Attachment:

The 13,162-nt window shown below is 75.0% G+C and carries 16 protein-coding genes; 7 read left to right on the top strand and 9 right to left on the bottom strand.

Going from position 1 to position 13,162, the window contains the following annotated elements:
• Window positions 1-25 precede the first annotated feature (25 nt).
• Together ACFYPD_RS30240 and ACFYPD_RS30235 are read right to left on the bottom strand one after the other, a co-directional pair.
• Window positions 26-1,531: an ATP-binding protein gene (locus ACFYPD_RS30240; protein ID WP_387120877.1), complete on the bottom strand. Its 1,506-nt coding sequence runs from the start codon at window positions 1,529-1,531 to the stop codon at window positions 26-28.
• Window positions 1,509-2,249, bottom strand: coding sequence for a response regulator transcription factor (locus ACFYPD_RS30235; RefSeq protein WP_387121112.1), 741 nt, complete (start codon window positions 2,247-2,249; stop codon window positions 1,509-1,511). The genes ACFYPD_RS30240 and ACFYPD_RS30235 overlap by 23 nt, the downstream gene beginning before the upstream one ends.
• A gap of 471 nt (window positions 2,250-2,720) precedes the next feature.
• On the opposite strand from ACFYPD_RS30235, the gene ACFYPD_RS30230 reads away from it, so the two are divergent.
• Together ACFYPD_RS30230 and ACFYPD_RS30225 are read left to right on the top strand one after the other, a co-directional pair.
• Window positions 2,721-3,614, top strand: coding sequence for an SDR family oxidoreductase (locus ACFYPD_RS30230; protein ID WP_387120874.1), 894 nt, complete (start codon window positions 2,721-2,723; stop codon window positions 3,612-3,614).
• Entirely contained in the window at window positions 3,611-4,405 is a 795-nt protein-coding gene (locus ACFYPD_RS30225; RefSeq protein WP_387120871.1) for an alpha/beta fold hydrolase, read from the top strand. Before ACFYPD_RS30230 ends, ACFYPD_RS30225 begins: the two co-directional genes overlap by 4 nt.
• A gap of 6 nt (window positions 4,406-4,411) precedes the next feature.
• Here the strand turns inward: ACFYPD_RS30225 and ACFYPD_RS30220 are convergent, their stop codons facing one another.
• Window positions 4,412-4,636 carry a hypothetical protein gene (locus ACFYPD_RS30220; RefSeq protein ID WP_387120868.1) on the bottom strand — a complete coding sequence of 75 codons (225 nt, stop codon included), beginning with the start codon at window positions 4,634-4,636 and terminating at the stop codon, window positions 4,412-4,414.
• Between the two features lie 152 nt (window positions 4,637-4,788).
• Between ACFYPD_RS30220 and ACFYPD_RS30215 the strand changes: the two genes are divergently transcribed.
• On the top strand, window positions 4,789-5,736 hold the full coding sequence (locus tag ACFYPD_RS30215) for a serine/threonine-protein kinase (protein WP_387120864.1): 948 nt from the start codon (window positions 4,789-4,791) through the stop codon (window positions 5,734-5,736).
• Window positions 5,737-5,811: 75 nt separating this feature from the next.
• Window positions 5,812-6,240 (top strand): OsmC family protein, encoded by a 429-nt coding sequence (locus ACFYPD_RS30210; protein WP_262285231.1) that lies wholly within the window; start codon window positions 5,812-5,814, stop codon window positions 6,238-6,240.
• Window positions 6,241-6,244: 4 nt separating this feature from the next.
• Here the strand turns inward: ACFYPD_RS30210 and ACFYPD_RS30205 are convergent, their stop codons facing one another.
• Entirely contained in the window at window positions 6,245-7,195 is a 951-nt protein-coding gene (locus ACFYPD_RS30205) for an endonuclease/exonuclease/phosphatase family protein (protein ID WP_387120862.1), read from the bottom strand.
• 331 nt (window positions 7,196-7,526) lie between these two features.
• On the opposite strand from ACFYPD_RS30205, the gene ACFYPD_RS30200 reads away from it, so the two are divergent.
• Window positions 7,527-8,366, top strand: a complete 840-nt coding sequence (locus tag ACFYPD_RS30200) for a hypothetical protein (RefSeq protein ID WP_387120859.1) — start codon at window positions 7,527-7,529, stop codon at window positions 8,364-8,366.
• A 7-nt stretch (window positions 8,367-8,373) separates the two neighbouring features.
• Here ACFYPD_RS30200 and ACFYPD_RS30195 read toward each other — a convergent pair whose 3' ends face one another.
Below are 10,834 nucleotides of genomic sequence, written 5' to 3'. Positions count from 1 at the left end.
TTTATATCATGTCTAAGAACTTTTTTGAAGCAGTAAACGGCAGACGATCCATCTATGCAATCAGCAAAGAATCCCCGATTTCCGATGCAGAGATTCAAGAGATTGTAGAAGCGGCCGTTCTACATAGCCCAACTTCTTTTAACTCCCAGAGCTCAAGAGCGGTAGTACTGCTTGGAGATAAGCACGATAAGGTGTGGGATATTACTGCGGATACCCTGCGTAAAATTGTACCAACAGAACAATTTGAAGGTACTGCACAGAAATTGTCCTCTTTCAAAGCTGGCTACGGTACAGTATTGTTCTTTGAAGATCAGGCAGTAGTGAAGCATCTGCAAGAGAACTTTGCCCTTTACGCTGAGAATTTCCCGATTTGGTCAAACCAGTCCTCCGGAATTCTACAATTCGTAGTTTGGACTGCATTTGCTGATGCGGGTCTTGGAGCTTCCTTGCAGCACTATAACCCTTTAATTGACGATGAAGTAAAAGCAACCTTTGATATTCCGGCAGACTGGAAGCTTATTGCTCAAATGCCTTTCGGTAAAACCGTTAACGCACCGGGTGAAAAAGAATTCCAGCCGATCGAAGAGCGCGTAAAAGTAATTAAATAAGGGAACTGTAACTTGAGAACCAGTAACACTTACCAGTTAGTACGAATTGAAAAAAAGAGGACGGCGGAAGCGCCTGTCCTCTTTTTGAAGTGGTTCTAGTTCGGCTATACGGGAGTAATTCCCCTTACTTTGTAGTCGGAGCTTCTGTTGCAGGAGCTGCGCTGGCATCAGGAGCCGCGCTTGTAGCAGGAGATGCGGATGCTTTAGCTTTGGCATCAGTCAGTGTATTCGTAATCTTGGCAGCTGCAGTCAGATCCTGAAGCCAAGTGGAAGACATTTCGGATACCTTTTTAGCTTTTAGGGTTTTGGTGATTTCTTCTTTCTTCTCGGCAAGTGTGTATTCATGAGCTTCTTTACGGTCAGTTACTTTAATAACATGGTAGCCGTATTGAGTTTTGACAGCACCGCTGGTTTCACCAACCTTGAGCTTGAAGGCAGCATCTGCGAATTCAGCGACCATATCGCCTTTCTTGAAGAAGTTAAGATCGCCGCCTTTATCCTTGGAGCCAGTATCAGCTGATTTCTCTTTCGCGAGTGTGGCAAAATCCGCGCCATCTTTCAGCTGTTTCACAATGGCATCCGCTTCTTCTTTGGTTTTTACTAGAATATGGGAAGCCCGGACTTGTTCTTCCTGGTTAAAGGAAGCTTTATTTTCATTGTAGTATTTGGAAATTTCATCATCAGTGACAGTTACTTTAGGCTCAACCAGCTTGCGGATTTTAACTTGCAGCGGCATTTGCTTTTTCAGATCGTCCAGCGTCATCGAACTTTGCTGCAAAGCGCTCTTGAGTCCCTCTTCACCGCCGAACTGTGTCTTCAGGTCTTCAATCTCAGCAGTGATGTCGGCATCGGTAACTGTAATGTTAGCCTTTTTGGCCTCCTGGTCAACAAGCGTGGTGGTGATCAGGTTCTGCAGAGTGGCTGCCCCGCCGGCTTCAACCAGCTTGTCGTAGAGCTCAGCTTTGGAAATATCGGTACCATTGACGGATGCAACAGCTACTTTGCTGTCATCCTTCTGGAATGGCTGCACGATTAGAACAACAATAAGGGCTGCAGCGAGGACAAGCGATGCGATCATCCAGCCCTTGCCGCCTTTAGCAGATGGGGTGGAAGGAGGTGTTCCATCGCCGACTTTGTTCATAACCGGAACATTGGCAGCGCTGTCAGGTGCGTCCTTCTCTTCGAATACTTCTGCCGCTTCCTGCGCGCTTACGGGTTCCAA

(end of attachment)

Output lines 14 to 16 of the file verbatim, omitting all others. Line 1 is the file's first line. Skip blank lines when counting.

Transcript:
• Window positions 4,412-4,636 carry a hypothetical protein gene (locus ACFYPD_RS30220; RefSeq protein ID WP_387120868.1) on the bottom strand — a complete coding sequence of 75 codons (225 nt, stop codon included), beginning with the start codon at window positions 4,634-4,636 and terminating at the stop codon, window positions 4,412-4,414.
• Between the two features lie 152 nt (window positions 4,637-4,788).
• Between ACFYPD_RS30220 and ACFYPD_RS30215 the strand changes: the two genes are divergently transcribed.